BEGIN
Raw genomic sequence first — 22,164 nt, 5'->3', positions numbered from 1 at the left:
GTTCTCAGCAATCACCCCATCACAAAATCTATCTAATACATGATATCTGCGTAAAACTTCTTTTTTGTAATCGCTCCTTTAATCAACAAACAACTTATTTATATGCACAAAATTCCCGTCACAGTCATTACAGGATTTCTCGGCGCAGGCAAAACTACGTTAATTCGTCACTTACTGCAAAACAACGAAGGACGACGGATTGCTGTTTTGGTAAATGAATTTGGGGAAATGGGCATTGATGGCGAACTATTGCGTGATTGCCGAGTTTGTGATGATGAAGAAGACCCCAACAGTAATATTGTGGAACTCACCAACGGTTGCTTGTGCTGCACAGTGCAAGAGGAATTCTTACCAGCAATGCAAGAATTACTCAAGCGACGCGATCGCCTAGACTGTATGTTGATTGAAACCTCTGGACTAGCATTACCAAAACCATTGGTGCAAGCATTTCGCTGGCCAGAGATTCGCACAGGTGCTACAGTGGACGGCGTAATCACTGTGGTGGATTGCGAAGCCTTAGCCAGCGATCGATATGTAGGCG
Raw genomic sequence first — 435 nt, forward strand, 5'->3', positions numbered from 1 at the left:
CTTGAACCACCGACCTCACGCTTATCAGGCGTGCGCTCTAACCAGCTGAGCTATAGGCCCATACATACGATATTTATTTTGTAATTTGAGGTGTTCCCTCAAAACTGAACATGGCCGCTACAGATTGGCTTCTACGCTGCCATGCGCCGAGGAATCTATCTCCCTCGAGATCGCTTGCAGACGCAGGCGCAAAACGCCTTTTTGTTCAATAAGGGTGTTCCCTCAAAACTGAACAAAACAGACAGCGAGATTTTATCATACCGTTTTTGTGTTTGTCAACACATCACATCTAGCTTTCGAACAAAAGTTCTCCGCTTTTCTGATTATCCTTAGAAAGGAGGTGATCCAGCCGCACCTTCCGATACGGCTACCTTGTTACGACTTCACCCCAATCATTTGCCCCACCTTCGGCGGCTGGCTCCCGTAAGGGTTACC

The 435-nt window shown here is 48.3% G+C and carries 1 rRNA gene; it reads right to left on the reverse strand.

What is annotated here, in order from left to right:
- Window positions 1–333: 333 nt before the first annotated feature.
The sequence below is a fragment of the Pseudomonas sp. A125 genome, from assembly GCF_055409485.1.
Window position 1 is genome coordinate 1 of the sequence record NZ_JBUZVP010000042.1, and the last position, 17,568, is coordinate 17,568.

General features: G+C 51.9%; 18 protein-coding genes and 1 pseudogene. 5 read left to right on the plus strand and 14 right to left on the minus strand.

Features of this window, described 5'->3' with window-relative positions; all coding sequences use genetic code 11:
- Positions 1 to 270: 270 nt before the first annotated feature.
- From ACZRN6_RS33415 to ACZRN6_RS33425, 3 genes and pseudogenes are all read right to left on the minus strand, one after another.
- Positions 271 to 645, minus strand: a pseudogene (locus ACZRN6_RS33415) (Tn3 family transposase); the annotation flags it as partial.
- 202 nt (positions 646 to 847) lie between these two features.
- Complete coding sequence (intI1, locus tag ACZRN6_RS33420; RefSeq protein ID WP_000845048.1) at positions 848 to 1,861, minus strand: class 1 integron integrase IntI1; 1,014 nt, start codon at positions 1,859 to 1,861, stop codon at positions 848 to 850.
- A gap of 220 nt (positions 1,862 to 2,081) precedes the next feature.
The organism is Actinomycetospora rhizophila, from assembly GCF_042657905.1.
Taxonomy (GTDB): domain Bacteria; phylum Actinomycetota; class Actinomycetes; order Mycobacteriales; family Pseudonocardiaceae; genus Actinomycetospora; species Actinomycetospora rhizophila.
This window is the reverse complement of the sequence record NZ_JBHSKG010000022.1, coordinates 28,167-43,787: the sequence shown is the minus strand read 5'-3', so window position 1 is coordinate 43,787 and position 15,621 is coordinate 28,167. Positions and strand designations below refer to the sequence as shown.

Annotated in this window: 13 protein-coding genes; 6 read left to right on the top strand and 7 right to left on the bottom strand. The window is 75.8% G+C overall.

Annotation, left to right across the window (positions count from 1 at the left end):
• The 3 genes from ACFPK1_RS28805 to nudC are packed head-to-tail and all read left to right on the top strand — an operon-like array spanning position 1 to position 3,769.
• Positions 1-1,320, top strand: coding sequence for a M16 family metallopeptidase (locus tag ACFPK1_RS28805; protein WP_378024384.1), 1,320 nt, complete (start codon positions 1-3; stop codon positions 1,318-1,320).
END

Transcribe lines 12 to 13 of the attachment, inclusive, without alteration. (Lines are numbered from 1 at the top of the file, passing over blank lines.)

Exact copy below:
- Positions 1 to 270: 270 nt before the first annotated feature.
- From ACZRN6_RS33415 to ACZRN6_RS33425, 3 genes and pseudogenes are all read right to left on the minus strand, one after another.